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The absence of Putin and Xi Jinping from the G20 was an opportunity for the EU to build engagement with Africa

The European Union is going to benefit from the absence of Xi Jinping and Vladimir Putin from this week’s Group of 20. Its aim is to intensify its outreach to nations of the so-called Global South, through a high-level meeting with African leaders on the summit’s sidelines, according to Bloomberg.

According to anonymous sources involved in the preparation of the meeting, the EU plans to use the opportunity. The 27-nation bloc plans to prove that it is serious about revisiting its partnership with Africa, despite the heavy legacy of colonialism.

Among those due to take part are German Chancellor Olaf Scholz, European Council President Charles Michel, and European Commission President Ursula von der Leyen. On the African side, leaders from G-20 member South Africa as well as from Egypt, Nigeria, and the Comoros, the current chair of the African Union will take part.

What’s being called a “mini-summit” appears as competition intensifies for global influence amid a US-China standoff and divisions over Russia’s war on Ukraine.

While China and Russia have both made inroads with African nations, including by appealing to anti-colonial sentiment, Putin’s withdrawal from the Black Sea grain deal has hit developing nations the hardest, potentially leaving an opening for Europe to sway opinion among countries that have refused to condemn Russia’s war.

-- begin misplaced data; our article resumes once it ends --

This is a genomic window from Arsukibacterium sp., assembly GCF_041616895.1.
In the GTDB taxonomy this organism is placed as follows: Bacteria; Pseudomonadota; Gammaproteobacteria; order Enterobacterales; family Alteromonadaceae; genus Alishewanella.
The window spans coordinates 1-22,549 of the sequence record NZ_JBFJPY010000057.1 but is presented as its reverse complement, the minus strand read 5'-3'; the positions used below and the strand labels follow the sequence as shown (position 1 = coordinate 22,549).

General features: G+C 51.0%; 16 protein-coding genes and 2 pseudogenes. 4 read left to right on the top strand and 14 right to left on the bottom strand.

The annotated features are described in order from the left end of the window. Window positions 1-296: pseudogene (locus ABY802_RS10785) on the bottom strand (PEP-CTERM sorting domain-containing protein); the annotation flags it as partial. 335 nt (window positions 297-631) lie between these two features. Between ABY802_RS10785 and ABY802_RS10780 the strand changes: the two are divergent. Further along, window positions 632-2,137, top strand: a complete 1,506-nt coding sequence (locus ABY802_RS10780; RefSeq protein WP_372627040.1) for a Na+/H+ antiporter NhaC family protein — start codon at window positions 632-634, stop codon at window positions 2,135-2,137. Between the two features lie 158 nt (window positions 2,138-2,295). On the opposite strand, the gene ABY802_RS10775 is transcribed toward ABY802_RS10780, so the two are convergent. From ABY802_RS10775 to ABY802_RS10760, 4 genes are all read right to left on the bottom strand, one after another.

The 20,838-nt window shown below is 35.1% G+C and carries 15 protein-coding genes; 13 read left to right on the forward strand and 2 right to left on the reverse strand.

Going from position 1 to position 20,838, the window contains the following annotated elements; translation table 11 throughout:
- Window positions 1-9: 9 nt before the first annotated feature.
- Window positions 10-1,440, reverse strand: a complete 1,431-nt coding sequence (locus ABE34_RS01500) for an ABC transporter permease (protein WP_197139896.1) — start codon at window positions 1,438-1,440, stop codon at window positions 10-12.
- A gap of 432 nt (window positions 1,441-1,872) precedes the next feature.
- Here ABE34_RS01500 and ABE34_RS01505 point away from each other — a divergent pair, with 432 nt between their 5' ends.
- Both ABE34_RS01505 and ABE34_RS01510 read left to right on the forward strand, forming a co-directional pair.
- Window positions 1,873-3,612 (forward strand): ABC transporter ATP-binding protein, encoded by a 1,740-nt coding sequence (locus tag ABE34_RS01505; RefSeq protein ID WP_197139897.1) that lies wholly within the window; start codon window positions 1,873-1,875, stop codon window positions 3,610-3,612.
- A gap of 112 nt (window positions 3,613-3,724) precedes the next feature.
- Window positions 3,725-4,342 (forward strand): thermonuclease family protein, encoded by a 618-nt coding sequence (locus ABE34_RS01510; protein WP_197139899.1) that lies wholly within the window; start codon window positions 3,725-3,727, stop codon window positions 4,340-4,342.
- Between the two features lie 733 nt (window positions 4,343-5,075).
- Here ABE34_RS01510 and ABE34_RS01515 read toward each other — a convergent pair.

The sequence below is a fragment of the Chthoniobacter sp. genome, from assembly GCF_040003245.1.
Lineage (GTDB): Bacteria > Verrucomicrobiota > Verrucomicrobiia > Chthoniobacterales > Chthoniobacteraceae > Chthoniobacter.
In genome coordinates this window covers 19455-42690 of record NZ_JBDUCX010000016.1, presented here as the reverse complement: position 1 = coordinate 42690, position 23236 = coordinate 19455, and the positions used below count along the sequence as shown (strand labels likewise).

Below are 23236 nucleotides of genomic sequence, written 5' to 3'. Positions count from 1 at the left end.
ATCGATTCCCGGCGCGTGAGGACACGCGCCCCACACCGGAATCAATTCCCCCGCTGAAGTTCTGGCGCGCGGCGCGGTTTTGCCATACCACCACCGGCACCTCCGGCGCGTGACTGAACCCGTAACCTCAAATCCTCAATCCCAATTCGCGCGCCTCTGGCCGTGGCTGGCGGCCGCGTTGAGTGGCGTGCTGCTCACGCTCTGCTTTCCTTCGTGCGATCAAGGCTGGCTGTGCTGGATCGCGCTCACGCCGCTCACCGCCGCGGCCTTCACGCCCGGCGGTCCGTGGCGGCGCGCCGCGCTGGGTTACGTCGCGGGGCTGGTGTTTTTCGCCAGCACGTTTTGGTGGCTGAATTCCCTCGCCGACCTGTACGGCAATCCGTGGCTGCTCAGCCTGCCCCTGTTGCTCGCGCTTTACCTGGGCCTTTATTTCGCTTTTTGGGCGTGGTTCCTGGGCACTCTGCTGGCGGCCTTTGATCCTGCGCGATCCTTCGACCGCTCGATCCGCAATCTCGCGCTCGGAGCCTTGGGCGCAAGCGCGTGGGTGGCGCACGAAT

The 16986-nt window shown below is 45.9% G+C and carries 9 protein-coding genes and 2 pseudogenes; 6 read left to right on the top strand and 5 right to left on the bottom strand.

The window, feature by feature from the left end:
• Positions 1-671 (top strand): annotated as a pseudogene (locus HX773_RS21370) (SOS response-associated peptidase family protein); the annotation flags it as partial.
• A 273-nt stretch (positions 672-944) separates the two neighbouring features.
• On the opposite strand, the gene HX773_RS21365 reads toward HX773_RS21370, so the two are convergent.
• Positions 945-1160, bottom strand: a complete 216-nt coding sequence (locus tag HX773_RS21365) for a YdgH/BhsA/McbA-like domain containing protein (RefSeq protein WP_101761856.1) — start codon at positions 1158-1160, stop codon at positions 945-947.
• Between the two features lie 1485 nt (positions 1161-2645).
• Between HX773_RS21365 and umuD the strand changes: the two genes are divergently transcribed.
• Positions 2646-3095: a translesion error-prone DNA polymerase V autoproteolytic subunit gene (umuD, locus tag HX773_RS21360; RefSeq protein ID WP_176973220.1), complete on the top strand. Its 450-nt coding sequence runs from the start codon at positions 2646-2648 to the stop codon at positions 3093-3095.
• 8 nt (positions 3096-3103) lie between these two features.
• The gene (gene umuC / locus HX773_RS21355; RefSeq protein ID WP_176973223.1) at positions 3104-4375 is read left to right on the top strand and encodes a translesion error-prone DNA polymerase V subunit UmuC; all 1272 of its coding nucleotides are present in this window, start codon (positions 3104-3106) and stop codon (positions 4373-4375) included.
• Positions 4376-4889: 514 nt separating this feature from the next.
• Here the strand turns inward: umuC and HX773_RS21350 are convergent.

Among the aims of their meeting in India on Sept. 9, European leaders are going to support the African Union’s bid to become a permanent G-20 member, according to the people. Giorgia Meloni from Italy was among those leading on the AU’s G-20 membership at the last G-7 in Japan, while it is also a priority of this week’s summit host, Indian Prime Minister Narendra Modi.

In May, during a visit to the African Union headquarters in Ethiopia, Scholz threw his weight behind calls for the bloc to become a permanent G-20 member to give it more say in efforts to tackle global issues like climate change. The chancellor argued that Africa must play a greater international role to reflect its growing importance in an increasingly fractured and multipolar world order.

Permanent membership, rather than that of an “invited international organisation,” would give the African Union the same status as the EU. It’s part of a drive to provide African countries with a stronger voice when international organisations decide on measures that affect them, including efforts to address global warming, in which overwhelmingly caused by emissions from G-20 nations.

Scholz also wants to use the meeting to organise an international conference that is set for Berlin on Nov. 20 at which European and African leaders want to push ahead with the “Compact With Africa,” an initiative that aims to improve conditions for sustainable private-sector investment in African countries, including in infrastructure.

The German chancellor considers the mini-summit as an another opportunity to convince African leaders that Europeans are serious about opening a new chapter in their cooperation, and to meet at eye level when discussing common challenges like migration, economic development, climate change, and security.

The aim is “to ensure that we shape the world of the future together on an equal footing” with emerging nations, Scholz told Deutschlandfunk radio last week, describing it as an “obligation” for western Europe and North America among others. He said:

“Given the colonial history and past in many of these countries, we have a responsibility to make today’s positive development possible”.


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